Take a minute to go over this post from Dirk-jan Mollema. Go ahead and read it. I’ll wait…
Did you realize how scary that kind of attack is? As an IT guy who specializes in Exchange server and loves studying security, that article scared the snot out of me. Based on my experience with organizations of all sizes I can say with a good bit of authority that almost every Exchange organization out there is probably vulnerable to this attack. Why? Because Exchange is scary to a lot of people and they don’t really know how to harden it effectively. But I also want to use the above attack as a way to illustrate what I feel is the best strategy for hardening a Windows environment (and, really, any environment).
Take this opportunity to look at your Exchange deployment (if you haven’t already moved to Exchange Online) and think about what you can do to protect your environment from this type of thing. In this post, though, I want to focus on Exchange Server and Windows Server hardening techniques in general, rather than this particular vulnerability because with any hardening effort, you want to examine the network as a whole and work downward without focusing on specific vulnerabilities. If you do the opposite, you will invariably end up playing a never ending game of whack-a-mole, trying to stay ahead of a world full of malicious attackers and never really being successful.
The techniques recommended in the Center for Internet Security’s (CIS) Critical Security Controls follow the top-down approach and represent one of the best guides for approaching information security at a technical level.
IT Hardening, a Quick Intro
Hardening is essentially all actions that you take to make an environment more secure. There are many different types of hardening; server hardening, network hardening, physical hardening, procedural hardening, etc. But these all seek to do the same thing, just in different ways.
If you take a close look at the actions the CIS controls recommend, you’ll (hopefully) notice that they seek to secure as much of the environment as possible when you start at control number 1. As you go through the controls, each subsequent control has a more narrow focus. Once you get to control number 5, you will probably have an environment that will stand up against all but the most determined attacks, but you don’t necessarily want to stop there.
The most important best practice in Information Security is the idea of “Defense in Depth”. This technique involves building layers of protection instead of relying on a single security measure to protect your environment. Having a firewall in place is only one “layer” of defense, and is regarded as the broadest level of protection you can have. Anti-virus tools, Intrusion Detection/Prevention tools, and hardening techniques represent additional layers of defense. You want as many layers as you can justify when measuring cost against risk (a much more difficult topic to cover).
Focusing on Windows
One thing that you hear regularly in the IT industry is the argument about what OS people choose to handle their IT. The common argument is that Linux is a more secure OS than Windows, and this is true, up to a point. The reality is that they are simply different approaches to crafting an OS.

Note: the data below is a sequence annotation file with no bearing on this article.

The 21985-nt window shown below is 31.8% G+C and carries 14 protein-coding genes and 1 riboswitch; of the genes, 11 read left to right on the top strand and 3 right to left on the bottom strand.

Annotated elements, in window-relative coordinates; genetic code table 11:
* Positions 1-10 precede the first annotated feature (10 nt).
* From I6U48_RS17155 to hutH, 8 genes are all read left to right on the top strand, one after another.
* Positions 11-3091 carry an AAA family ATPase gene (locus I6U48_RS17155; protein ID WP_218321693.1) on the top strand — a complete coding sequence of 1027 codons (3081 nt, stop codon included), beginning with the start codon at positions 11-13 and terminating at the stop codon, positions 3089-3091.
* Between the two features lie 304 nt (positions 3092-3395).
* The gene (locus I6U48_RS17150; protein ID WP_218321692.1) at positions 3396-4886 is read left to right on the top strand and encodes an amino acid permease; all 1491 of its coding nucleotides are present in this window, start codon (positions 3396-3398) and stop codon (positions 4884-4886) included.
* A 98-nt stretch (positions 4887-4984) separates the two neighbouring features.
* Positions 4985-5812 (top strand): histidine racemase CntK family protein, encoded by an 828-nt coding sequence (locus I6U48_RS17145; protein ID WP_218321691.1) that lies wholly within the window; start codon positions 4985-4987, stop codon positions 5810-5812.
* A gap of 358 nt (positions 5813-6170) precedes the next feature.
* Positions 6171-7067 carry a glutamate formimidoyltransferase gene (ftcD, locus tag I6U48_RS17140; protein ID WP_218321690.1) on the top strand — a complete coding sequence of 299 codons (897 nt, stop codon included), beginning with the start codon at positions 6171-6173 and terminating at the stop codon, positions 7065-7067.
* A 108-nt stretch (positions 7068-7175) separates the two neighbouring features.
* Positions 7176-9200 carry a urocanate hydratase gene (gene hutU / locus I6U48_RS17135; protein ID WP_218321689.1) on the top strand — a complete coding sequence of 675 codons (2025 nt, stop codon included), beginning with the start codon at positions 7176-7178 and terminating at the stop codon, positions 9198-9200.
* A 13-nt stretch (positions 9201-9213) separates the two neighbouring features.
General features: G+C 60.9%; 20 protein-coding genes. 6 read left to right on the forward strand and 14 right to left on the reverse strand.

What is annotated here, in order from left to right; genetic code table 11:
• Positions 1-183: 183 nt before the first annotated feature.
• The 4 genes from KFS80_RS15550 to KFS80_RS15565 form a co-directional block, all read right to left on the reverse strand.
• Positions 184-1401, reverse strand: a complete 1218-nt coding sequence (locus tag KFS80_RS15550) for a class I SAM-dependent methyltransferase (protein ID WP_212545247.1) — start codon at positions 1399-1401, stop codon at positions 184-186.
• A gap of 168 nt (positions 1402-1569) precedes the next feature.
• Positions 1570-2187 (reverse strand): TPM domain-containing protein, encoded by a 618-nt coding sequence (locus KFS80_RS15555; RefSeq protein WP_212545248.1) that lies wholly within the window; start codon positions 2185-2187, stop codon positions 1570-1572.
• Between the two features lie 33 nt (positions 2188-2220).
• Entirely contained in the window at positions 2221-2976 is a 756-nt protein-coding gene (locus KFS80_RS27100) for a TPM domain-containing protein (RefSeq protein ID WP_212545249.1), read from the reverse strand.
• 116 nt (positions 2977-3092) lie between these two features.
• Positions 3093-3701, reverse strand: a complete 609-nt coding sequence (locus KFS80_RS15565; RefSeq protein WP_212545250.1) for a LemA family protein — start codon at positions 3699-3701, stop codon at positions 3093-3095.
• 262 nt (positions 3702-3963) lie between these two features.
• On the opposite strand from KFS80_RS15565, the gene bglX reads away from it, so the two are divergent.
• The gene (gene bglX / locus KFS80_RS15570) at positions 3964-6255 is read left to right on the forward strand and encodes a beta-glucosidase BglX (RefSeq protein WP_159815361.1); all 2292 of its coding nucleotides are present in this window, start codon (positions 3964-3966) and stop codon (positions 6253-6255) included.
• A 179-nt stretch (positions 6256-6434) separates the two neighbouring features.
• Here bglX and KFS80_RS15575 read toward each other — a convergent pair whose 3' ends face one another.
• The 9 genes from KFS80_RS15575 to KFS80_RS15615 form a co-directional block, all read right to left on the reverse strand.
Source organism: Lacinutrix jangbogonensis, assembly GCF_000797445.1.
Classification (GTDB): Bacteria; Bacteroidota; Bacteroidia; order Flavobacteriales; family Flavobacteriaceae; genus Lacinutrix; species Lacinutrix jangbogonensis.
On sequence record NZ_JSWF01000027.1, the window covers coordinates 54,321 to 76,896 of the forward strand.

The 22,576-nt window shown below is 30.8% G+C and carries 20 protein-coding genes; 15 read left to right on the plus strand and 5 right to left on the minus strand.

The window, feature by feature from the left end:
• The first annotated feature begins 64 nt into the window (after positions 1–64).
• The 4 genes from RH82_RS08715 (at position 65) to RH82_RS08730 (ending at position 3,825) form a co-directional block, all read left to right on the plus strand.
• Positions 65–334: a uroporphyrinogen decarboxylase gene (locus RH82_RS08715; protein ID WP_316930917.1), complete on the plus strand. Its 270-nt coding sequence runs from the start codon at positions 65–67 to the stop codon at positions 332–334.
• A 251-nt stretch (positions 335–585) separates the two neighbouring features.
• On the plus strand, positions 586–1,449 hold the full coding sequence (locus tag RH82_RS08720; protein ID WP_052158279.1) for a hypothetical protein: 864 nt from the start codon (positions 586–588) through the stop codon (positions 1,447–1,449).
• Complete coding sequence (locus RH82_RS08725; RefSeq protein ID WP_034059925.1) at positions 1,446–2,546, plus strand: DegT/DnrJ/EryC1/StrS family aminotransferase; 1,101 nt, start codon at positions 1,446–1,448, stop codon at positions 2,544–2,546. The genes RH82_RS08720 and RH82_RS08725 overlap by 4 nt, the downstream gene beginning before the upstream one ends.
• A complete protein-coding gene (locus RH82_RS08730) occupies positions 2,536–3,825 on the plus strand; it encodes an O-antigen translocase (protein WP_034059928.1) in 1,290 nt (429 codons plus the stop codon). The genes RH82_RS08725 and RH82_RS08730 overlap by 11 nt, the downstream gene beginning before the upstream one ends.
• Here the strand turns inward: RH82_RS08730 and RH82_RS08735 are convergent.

Linux tends to be more modular in its approach. If you implement a Linux environment, you would start with the core OS and add features as needed. This approach is good for limiting the attack surface from the start, but it also has a number of drawbacks.
The biggest drawback for Linux is that there is no centralization for support and maintenance. There are lots of different solutions to the same problem, and there isn’t really a single source of support for all solutions, so you have to either have very capable Linux support specialists or handle lots of different vendors. This usually increases the cost of ongoing maintenance and support of the infrastructure. It’s also not uncommon for different Linux-based open source projects to be abandoned for whatever reason, leaving organizations that implemented that solution without support, and once the guy who knows how to use it effectively leaves, you’re left with a very serious problem.
Windows, on the other hand, is a fairly complete package of capabilities for most situations. Windows server has built in solutions that can do most of the work you will want in an IT environment, within some limits. For instance, Windows server doesn’t handle EMail well right out of the box. You have to also implement Exchange server to have a truly effective method of handling email, but with that solution you also gain a very powerful collaboration tool that handles calendaring, contact management, task management, and other features that you can pick and choose from. Microsoft also invests a lot of time and effort in developing training tools and educational resources to ensure that there is a large pool of talent to support their OS and other software solutions. You don’t often have to worry about finding someone who knows how to manage a Windows environment. There are boatloads of MCSAs and MCSEs looking for work almost all the time.
The major drawback with Windows is, of course, security. With all of the features built in, Windows has a very large attack surface compared to Linux. However, with careful planning and implementation, the attack surface of Windows can be decreased very effectively, such that there is virtually no difference between a standard Linux deployment and a hardened Windows environment.